No doubt there has to be some process for filtration. No hiring manager has the time to go through every profile & to meet every candidate that applies for a job.

A good first step would be to keep an open mind while meeting the few screened & shortlisted candidates. To look at a candidate as they are & what value they can deliver as against trying to pass them through some filters.

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10 career suicide tips

June 4, 2011 Comments off

What a topic to take up on a weekend. Certain instances in last week have prompted me to write this post. As usual, the trigger point has been conversations with some candidates.  It is surprising as to how a large number of people unconsciously keep committing acts which side track their careers.

Here are some pointers which every employee should be conscious about (unless you have the self-destructive tendencies)

Tip #1 – Can’t stay at one place ?-  The best way to make your CV look like a travelogue is to keep hopping jobs every year or even sooner if you can manage that. Mobility after all is the way to go. and you can’t understand why that should be an issue with the next prospective employer?

Tip #2– The aimless wanderer – It takes some time for order to emerge out of chaos. I also hope to make sense of the meandering career that i have had till now. What do you mean there is no direction in what i am doing ? the dots will connect somewhere, sometime. Hello? . Hello…

Tip #3- Don’t research before you leap –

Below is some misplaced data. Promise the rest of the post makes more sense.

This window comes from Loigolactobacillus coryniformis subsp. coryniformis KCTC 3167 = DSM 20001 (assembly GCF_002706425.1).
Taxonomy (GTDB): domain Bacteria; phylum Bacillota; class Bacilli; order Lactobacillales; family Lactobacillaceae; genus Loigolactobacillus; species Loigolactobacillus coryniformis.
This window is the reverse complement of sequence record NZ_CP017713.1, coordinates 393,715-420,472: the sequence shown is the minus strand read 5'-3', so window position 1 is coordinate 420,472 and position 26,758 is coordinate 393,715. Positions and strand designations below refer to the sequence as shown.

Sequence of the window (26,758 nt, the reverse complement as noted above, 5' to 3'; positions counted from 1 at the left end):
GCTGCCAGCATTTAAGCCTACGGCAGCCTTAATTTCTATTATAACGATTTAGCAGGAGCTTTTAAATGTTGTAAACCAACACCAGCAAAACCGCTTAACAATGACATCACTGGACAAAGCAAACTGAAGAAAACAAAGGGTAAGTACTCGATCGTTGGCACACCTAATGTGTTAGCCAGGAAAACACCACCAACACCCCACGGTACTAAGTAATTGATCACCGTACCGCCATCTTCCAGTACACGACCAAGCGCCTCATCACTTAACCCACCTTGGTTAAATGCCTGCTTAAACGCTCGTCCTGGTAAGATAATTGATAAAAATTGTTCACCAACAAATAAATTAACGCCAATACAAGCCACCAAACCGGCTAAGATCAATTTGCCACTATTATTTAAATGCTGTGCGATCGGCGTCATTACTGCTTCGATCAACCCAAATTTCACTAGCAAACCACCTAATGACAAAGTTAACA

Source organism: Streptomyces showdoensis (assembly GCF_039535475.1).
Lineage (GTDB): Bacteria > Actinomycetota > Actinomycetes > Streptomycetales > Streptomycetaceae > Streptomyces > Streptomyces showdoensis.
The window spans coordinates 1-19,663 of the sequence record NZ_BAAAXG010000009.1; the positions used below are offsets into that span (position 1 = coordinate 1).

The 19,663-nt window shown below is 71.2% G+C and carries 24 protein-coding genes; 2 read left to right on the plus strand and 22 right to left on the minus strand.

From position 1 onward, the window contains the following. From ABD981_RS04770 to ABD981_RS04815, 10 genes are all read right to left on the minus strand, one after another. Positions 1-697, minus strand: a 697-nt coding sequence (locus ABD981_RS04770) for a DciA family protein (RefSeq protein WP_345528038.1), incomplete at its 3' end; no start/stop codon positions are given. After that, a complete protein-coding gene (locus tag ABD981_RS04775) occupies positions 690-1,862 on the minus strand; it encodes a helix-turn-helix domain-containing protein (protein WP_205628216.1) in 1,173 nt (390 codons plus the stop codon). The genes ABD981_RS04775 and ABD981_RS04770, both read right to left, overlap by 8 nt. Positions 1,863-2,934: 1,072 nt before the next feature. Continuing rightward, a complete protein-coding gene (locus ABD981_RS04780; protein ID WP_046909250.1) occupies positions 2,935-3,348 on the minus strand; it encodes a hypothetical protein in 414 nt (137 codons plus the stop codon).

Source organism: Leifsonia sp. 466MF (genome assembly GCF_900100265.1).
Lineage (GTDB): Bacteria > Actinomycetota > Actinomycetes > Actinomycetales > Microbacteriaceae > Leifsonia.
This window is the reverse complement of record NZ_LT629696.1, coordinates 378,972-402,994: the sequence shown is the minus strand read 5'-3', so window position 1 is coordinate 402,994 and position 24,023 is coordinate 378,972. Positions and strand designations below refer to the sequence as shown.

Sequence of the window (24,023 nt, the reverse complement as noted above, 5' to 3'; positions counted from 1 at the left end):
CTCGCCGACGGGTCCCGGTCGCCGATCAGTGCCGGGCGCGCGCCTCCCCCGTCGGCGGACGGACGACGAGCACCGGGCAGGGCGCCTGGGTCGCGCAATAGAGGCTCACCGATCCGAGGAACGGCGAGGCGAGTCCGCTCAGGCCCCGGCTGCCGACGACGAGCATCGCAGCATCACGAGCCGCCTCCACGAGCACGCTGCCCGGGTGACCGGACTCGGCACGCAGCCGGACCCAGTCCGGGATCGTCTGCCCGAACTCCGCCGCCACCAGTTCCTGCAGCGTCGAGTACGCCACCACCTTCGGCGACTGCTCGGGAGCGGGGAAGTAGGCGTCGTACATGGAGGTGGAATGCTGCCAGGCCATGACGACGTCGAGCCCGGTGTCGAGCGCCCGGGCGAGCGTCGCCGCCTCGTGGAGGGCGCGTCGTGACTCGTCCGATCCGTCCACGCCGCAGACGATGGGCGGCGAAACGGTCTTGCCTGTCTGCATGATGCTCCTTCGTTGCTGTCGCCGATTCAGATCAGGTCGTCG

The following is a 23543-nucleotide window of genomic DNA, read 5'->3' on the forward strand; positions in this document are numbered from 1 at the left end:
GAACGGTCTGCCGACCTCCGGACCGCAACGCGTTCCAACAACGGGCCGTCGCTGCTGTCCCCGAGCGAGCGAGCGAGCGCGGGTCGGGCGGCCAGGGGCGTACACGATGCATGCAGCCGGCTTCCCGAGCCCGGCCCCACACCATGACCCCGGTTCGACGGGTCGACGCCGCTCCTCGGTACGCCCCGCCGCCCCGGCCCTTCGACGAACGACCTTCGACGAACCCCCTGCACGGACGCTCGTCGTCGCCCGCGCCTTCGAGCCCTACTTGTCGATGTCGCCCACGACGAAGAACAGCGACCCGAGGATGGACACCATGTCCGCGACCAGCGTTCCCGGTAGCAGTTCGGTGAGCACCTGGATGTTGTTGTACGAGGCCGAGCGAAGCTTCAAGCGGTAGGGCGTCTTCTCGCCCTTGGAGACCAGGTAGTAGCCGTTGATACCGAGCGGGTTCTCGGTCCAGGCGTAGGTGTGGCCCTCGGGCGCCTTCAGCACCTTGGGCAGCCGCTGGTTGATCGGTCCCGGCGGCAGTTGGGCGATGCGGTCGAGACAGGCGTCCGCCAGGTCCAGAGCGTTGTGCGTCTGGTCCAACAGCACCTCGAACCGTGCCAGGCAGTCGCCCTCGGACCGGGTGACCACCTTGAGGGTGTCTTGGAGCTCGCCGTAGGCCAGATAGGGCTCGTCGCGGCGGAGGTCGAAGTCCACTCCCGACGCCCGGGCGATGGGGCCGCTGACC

• What they told me in the interview was different from the role they gave me later
  • I did not know the company was in trouble
  • I am not the start-up kind. i thought they were already established.

Tip #4– i know more than my boss, every time, all the time – it can happen once, twice may be. if it happens every time, you are really the chosen one . Your bosses don’t seem to know a thing. You just can’t agree with their decisions & thoughts. You make every effort to prove your point at every available opportunity.  Way to go. which way?

Tip #5 – i am the know-all. I finished my education when i did my professional course 10 years back. I have worked enough to know everything about my domain & my industry. My company will train me if they feel i need more skills. Where is the need to spend time reading books, attending seminars, Browsing & checking out new developments or to take that certification course ?

Tip #6– my knowledge is my property no sharing allowed. I have worked hard to gather this knowledge, do you think i will let you benefit from it ? Go do it yourself.  Why should someone what to know what i do & how i do it ? I will protect my domain till my last breath.

Tip #7– Complacency is my hallmark. I am comfortable with what I do.  A bit too comfortable to venture out of my cubicle. Don’t expect me to take up new challenges, initiatives,  and responsibilities. The only stretching i know is what i do at the gym.

Tip #8– I trust you to promote me. won’t you let the senior people know how well i am doing ? i am too modest to talk about my achievements, my colleagues in the office do it for me.I am sure my boss always puts in a positive word about me. I only wonder why nobody recognizes me in spite of  all my good work.

Tip #9 -My charisma will cover-up my incompetence. Not everyone is perfect. So what if  I messed up the last deal. OK, we lost that client last month. only 3 of my 4 projects are pending. But you know, i was the person chosen to take the CEO around when he visited the regional office. I make all arrangements for every office party. I have a tab on everything that happens in this office. That’s my network.